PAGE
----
Restaurant Review: At Naks, a Filipino Feast to Eat with Your Hands

But the joyousness and sense of humor in the food felt at odds with the pageantry surrounding it. After Valdez’s return to the kitchen, each course was announced to the room by one of a rotating Greek chorus of servers, who recounted the absent chef’s own memories (“Our next dish reminds Chef of how naughty he used to be as a child”), often in stilted or superficial ways. (For a skewer of chicken skin cooked over charcoal: “Grilled food always reminds Chef Eric of summertime.”) After each announcement, a pause hung in the room—should we applaud?—as runners brought out the courses in question. Service captains circulated to add final flourishes like a shaving of asín tibuok, a rare salt made by filtering seawater through ashes, over duck stock served in eggshells, a broth-only riff on balut, the famous Filipino dish of cooked fertilized egg. They offered suggestions for the most efficient way to eat each course sans utensils: a slurp, a scoop-and-suck, a three-finger pinch with an assist from the thumb. It was engaging, lively, and fun—kamayan is a meal that wants to be fun—but every time the energy started to grow, and the mood began to coalesce, another classroom-style call for attention would ring out from the service end of the room, and everything would get a little bit weird again.

Banana leaves are a key element of Filipino cuisine; at Naks, they’re used throughout the meal.

A far chiller and more seamless experience is available in the restaurant’s front room, through which one passes to get to the kamayan sanctuary in the back. Here, an à-la-carte menu, closely packed tables, and a cheerful L-shaped bar lend the proceedings a freewheeling friendliness. “Oh, my God, that looks fantastic,” a woman at the table next to mine said, on one visit, leaning forward to get a better look at a platter of wenge-dark fried duck that had just been placed before me. I told her that it was, in fact, fantastic—is anything in the world better than fried duck? The one at Naks nails the whole crispy-melty ecstasy of the dish perfectly. She pointed back at her own table. “Did you get the soup?”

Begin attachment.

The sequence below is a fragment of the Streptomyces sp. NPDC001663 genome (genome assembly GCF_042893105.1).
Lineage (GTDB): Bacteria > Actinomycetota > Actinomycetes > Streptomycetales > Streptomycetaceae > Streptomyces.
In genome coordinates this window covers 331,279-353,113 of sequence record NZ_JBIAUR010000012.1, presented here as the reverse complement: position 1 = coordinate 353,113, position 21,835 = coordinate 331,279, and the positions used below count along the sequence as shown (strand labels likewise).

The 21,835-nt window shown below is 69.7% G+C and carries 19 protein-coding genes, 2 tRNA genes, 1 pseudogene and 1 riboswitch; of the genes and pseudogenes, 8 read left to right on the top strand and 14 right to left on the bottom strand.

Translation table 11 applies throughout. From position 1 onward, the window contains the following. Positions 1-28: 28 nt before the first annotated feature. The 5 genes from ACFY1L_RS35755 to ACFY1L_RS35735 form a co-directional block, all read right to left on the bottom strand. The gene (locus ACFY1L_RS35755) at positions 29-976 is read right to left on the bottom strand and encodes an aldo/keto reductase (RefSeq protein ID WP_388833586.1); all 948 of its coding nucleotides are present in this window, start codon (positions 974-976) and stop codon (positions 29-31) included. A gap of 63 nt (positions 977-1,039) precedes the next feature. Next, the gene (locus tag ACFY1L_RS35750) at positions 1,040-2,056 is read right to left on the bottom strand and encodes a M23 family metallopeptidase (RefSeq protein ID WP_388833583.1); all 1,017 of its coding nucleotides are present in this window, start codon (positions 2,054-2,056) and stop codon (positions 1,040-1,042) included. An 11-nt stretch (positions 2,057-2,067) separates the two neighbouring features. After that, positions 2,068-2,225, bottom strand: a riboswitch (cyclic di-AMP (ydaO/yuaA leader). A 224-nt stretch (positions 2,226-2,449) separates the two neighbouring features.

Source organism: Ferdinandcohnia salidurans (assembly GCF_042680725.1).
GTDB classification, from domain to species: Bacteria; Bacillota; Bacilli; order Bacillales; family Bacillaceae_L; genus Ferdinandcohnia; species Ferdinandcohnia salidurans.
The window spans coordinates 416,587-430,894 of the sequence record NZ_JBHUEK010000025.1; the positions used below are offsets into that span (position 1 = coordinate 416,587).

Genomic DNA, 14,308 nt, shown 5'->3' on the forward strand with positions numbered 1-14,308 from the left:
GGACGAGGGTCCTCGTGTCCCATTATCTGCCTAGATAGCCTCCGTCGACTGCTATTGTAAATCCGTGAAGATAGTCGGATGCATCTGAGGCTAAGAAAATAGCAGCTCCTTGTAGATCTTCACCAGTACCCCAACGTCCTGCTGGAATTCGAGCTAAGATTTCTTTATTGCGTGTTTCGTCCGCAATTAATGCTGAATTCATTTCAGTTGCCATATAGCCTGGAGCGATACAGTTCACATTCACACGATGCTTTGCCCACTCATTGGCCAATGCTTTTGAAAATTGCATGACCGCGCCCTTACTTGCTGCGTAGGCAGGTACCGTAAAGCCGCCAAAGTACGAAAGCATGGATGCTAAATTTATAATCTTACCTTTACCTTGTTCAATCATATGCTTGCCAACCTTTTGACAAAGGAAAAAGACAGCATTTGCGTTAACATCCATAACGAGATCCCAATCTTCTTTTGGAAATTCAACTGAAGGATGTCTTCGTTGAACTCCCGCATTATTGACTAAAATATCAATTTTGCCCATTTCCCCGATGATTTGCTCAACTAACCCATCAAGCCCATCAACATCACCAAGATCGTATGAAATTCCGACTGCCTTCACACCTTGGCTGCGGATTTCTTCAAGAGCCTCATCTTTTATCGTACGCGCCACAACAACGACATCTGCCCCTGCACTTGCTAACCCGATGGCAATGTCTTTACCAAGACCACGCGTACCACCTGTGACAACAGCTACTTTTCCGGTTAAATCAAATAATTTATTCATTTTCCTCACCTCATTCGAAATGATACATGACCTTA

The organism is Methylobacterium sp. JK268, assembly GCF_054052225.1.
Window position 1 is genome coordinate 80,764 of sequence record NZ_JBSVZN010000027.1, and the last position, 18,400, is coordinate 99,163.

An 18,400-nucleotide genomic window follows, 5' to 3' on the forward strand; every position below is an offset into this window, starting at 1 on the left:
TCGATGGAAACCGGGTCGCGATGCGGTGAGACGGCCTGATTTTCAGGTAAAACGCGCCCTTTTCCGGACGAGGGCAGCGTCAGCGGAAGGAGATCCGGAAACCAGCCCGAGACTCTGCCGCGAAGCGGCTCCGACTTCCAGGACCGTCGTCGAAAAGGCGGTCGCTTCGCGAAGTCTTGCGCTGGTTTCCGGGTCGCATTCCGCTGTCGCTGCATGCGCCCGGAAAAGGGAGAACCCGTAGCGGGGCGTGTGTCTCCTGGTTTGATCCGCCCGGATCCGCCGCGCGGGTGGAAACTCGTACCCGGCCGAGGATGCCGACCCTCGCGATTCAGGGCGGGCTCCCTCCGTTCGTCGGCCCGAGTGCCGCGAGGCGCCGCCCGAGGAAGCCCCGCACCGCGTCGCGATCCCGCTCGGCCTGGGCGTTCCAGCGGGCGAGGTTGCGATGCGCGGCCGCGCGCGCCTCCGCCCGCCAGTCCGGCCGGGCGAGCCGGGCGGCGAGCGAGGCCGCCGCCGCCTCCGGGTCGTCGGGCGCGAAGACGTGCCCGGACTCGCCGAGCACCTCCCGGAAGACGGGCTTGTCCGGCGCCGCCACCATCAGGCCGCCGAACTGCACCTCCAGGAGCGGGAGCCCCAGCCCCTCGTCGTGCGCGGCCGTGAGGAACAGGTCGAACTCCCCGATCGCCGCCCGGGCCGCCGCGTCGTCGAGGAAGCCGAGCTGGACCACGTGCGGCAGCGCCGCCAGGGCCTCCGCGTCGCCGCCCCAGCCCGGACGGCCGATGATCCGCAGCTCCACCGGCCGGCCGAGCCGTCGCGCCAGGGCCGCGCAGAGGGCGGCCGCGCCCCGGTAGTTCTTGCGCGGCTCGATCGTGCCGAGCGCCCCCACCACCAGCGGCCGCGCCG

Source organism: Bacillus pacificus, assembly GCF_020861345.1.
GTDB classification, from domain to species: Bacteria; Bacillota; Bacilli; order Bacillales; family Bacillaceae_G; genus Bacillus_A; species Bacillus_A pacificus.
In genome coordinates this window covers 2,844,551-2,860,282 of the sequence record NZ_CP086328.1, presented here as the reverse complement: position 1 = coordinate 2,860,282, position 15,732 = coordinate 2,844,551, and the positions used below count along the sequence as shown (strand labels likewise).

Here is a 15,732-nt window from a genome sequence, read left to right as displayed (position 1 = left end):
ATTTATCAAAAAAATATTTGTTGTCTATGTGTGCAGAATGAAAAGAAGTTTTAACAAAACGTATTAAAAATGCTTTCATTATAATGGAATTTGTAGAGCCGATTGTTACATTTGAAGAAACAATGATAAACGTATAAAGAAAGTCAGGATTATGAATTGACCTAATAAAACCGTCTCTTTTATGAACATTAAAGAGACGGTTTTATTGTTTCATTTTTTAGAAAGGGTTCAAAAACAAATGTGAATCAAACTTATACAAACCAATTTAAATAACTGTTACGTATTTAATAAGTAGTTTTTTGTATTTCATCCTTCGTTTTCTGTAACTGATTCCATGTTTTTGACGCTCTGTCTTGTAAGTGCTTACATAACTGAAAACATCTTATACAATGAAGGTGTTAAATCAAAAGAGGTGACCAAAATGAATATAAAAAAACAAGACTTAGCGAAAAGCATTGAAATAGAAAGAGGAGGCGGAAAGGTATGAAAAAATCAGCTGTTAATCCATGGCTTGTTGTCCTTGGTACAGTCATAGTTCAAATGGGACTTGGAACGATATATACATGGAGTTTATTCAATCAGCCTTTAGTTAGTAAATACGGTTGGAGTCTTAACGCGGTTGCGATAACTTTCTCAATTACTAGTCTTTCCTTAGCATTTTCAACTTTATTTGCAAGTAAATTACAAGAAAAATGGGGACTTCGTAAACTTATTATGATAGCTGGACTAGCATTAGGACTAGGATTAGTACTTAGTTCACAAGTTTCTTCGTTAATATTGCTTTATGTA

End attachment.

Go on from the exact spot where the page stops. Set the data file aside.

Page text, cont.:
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Of course I got the soup. Plenty of ink has already been spilled over the titillating Soup No. 5, a small tureen of thick brown broth, heavily spiced with sibot (a smoky-tangy blend of Chinese herbs), in which float bits of bull testicles and penis. A bowl is salty and savory, warming and rich; the soup is traditionally consumed as a hangover cure, perhaps owing to the virility of its star ingredients. (One is spongy, the other chewy; I won’t spoil which is which.) I’m not sure if I’d order it on a return visit, though—I’ll save room, instead, for grilled morsels of pork jowl brushed with glossy-sweet barbecue sauce made with banana ketchup, or sticky skewers of eel glazed in lemon-lime soda and ginger. The K.F.C. (Kanto fried chicken), little popcorn nuggets of tender dark meat, arrives with a bowl of dipping sauce that’s so fiery hot, so puckery with fish sauce, that it made me feel wildly alive. Insistent, punchy flavors like these feel of a piece with the other restaurants under the Unapologetic Foods umbrella, and they support the same thesis. But Valdez also knows how and when to pull back and exert pointed restraint. “This is so good,” the woman next to me cried, taking a bite of an egg-yolk and caramel flan, wobbly and divine. My friend and I, running a few minutes ahead of our neighbor, had just finished luxuriating in the same dessert. “This is so good!” ♦

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